Last year, Spain experienced a significant political crisis with Catalonia holding an unauthorized independence referendum on the 1st of October. As a consequence, some of the main Catalan leaders were imprisoned or exiled. Their situation remained the same since then.
 
After the first anniversary of the referendum the issue got into the media spotlight again – the relatives of the nine arrested politicians and civil society leaders spoke out about last year’s happenings and the current situation, demanding freedom for their loved ones. Catalan citizens also showed their support on the 21st of October, when 300 farmers with tractors appeared outside Llenoders prison – where seven of the nine officers are jailed – and formed a big ribbon in solidarity with them. Another demonstration was held on the 1st of November when thousands marched outside the prison protesting against the imprisonment.
 
Politicians and iconic musicians also joined the event and a letter written by the former Catalan vice president Oriol Junqueras was read out loud. The current vice president, Pere Aragonés, also stated that the only acceptable outcome of the situation is freeing the jailed officers. However, Pedro Sanchez – the new prime minister of Spain - rejected the idea of freeing the prisoners, saying that it is not a political but a judicial issue.
 

-Lili Szentkirályi

Romania

 

New Judicial Crisis in Romania

 

Recently, a new crisis has hit the judicial system of Romania due to the decision of the Minister of Justice, Tudorel Toader, to seek the dismissal of the general prosecutor – Augustin Lazăr. The decision has surfaced after the prosecutor has been alleged exceeding of authority and mismanagement of the activity of the anti-corruption agency, DNA. Mr. Toader stated that ”the prosecutor-general has certainly taken note of deviations at DNA, but has not taken any action in this respect."
 
Augustin Lazăr refuted the Minister of Justice’s claims of mismanagement and replied that the alleged claims are false. The decision to undertake actions against the general prosecutor comes 3 months after the dismissal of Laura Codruța Kovesi, the former head of DNA (National Anticorruption Directorate), under whose leadership several investigations against members of previous governments and current ruling party (PSD) were accused of corruption charges, including the leader of the party – Liviu Dragnea.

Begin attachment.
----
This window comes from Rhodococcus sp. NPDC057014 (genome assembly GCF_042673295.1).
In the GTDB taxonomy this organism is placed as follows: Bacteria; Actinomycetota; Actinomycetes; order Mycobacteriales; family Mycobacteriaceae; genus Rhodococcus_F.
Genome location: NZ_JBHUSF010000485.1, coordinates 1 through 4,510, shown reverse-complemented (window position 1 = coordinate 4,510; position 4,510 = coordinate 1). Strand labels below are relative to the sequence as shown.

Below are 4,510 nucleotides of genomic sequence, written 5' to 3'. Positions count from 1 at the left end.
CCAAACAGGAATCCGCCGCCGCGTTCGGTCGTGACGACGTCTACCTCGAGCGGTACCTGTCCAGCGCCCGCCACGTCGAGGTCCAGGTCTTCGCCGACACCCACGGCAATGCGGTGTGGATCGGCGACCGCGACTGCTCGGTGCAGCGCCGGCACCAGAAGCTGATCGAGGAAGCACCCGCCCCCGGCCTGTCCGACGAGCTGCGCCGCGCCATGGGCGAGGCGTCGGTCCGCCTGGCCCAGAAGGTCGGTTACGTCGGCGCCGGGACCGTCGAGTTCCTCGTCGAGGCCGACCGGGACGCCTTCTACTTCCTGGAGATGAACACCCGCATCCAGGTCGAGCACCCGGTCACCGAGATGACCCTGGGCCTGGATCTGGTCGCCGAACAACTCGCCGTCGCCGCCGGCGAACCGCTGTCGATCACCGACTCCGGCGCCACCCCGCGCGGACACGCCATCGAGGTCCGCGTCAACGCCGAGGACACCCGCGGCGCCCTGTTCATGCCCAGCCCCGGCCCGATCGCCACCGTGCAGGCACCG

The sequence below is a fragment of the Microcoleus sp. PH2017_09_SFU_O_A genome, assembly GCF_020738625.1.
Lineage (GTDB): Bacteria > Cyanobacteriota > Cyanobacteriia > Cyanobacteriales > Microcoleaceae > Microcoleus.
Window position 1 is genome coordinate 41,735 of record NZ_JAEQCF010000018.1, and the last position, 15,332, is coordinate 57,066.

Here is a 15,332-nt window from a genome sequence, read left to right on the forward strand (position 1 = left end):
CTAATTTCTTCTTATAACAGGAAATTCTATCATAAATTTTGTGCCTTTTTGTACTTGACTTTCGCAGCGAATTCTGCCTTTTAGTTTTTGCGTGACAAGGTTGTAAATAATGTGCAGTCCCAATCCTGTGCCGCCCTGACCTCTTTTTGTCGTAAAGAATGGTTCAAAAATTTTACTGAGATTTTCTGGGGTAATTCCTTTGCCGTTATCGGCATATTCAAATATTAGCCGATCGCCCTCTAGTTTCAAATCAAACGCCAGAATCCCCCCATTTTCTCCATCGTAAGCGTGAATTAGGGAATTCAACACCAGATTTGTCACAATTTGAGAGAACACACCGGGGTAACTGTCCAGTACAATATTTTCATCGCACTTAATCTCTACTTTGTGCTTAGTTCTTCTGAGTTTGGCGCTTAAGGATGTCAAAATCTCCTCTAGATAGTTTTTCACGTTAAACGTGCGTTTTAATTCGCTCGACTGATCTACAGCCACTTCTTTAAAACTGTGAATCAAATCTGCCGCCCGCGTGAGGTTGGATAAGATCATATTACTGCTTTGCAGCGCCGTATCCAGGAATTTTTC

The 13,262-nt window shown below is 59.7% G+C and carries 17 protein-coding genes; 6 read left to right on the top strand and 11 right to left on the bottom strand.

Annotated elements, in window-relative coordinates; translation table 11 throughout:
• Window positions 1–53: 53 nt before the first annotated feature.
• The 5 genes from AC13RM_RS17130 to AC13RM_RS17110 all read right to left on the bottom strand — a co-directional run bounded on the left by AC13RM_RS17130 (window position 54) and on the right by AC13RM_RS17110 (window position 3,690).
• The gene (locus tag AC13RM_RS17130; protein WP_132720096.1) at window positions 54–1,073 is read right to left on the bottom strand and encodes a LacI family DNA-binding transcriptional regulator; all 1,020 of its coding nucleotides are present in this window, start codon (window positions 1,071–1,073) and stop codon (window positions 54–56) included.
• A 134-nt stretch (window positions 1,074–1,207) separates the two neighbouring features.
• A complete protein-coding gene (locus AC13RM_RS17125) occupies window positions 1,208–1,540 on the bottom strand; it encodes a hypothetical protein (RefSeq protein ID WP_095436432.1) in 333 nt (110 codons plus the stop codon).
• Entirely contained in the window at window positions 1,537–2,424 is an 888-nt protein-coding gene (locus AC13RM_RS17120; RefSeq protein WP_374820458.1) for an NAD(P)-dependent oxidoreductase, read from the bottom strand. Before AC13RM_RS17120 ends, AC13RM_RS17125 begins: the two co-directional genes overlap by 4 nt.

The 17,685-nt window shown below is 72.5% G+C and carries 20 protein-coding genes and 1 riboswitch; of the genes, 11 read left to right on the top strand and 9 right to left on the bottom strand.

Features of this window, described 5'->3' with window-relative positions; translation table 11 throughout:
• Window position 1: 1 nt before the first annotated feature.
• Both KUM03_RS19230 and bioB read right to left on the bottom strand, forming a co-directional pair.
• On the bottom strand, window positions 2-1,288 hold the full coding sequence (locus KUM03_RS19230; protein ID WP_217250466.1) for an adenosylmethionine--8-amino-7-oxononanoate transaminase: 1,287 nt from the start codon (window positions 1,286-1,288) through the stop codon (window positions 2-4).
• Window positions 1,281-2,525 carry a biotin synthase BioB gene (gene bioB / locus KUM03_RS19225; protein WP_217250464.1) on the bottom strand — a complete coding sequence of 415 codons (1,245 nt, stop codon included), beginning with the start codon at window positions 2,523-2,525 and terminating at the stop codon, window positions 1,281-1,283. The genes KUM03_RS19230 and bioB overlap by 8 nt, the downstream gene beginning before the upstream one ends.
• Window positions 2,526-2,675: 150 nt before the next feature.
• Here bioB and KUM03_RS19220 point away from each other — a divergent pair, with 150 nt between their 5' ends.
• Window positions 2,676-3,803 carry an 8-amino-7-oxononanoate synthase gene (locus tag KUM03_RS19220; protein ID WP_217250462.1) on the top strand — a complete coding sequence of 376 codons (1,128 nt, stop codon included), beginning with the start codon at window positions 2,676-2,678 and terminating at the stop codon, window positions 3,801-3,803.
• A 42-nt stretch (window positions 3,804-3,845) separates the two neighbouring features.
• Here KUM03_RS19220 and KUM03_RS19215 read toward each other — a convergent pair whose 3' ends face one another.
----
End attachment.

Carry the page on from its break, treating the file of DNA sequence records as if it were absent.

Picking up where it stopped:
Furthermore, several Romanian opposition figures from the USR (Save Romania Union) party have criticized the move of the Minister of Justice and have accused him of following the indications of his party leader in their pursuit to decriminalize several corruption issues related to him. Furthermore, EU officials consider that the dismissal of Kovesi and any decision regarding the prosecutor Lazăr represent a backtracking on Romania’s progress in the judiciary fight against corruption.
 
In regards to the European Union’s position, earlier this month, European Commissioner for the Rule of Law, Frank Timmermans has addressed the situation in Romania, stating, “What is at stake is of huge importance for the future of our European Union. But what is at stake is of even greater importance for the future of the Romanian people. So if the Commission needs to be brutal in our assessment we will be, if we need to use other instruments at our disposal. We will use them.”
 
The upcoming month will be crucial in regards to the ongoing decision to dismiss Lazăr. On the 13th of November, he will be summoned at the Superior Council of Magistrates (CSM) to discuss the accusation. Afterwards, a consultative position will be sent to the President, Klaus Iohannis who will have to take the decision.
 
Today, confusion still surrounds the case of the general prosecutor, yet it is obvious that the final decision rests upon the president’s decision. Klaus Iohannis, who is a representative of the opposition, was summoned by several public figures to take a hard stance on the issue. Journalist Lucian Mîndruță stated that ”it is the moment for the President to risk his peace, holidays, Christmas, maybe even the New Year Celebration. He was voted to undertake several moral decisions, to show an example of moral decisions”.

-Emil Burinschi

 
 

 


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The editors of this newsletter are the members of IDSA Budapest and IDSA Szeged.